Other levels of Government have also recognized this difference.  Most municipalities are allowed to borrow for certain types of capital spending but need to finance current expenditures from current revenues.  For presentational purposes, a number of provinces (Alberta and British Columbia) have separated their budgets into two components: a current goods and services budget and a capital budget. Some countries have also adopted the “golden rule” of budgeting.  Borrowings, within certain limits, are allowed for capital spending (strictly defined) while spending on current goods and services must be balanced over the economic cycle.

Separating the budget into two components

There can be only one bottom line does not change the fact there can be only one bottom line.  That should be the combination of the two, which is presently the case. However, to better understand that bottom-line number, it is preferable to show the breakout between current costs of service and capital spending. The separation of a current services budget and capital budget should result in a better understanding of the overall budget balance. It should also allow for the provision of additional resources to address capital funding shortages.  However, it would require a major refocusing of fiscal policy, with a clear political commitment and hard rules in order to be successful.

This is an approach that should be considered carefully at the federal level. In affect, it would commit the government to balanced operating budgets (BOB) but not necessarily balancing the total budget (BBL) .

Over 95 per cent of Canada’s infrastructure is controlled by the provinces, territories and municipalities, for which the federal government already allocates significant amounts of funding through its New Building Canada Plan; a $53 billion plan spread over ten years. These amounts directly affect the federal government’s budgetary balance, as it has no ongoing liability with respect to any of the projects financed through this plan

 In the 2015 Budget, the Government announced that it was exploring new innovative financing and funding mechanisms, along with flexible payment arrangements, but this will not take affect for some years.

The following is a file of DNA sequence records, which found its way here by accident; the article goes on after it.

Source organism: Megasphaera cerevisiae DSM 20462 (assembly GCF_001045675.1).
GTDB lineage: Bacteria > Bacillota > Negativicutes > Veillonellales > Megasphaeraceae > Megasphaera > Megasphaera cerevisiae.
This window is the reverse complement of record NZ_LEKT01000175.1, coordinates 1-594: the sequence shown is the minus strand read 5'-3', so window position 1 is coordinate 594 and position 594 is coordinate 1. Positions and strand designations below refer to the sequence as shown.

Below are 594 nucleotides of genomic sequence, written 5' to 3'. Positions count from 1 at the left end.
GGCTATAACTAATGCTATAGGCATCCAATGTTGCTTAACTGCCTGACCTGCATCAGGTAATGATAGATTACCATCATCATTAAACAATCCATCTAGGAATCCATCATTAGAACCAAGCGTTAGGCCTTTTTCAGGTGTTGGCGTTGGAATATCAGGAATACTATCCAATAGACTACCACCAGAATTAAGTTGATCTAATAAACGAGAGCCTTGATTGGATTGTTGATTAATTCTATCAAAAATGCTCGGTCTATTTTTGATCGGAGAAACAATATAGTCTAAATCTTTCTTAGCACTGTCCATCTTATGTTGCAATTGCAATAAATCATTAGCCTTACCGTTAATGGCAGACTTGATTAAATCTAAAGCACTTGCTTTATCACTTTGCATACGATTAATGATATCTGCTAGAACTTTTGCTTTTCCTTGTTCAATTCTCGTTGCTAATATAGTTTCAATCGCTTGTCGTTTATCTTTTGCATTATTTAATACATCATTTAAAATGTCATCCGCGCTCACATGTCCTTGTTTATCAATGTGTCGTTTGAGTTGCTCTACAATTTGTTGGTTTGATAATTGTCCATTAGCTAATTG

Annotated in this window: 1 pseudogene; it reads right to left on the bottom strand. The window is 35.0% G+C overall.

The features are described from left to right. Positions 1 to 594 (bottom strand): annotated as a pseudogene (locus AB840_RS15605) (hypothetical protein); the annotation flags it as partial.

In the current financial circumstances, the federal government could do more now to assist the provinces by providing low cost debt financing.

The federal government has a low and declining debt burden and a sustainable fiscal structure, whereas most of the provinces and territories do not. The federal government can borrow at a much lower interest rate than the other jurisdictions, given its strong credit position.  It could then pass these savings to the provinces and territories.

 This could be done through the establishment of a federal Crown Corporation, modelled along the lines of the Export Development Corporation.  The federal government would borrow on behalf of this Crown Corporation by issuing long-term (30 year) debt at today’s historical low interest rates. Currently the federal 30-year bond is yielding around 2 to 2.3 per cent.  Ontario and Quebec would have a premium over this of around 1 per cent and other provinces higher.

 In the 2007 Budget, the federal government announced that it would borrow on behalf of the Business Development Bank of Canada, Farm Credit Canada and Canada Mortgage and Housing Corporation. There is no reason why this could not be extended to this new Infrastructure Crown Corporation.

 Provinces could then borrow for specific infrastructure projects from this new Infrastructure Crown Corporation at rates below what they would pay.  As long as the Infrastructure Crown Corporation recoups its borrowing and administrative costs, there would be no incremental impact on the federal government’s budgetary balance.

 Under this approach, the “subsidy or support” to the province is equal to the difference between what they would normally have to pay to borrow and the rate the government is borrowing at. Currently this subsidy would be one per cent or higher depending on the province. The subsidy could be increased but this would impact the federal budget balance although not by much. For example, if this Infrastructure Crown Corporation offered an interest rate below its financing costs, that would represent a direct subsidy to the provinces. It would then directly affect the federal government’s budget balance. A new Infrastructure Crown Corporation could be started immediately. It is not dependent on dubious forecasts of revenues and surpluses that might, or might not, occur five years from now.

It would take advantage of historically low interest rates, which won’t be with us forever. And it would provide immediate low financing for much-needed provincial and territorial infrastructure projects.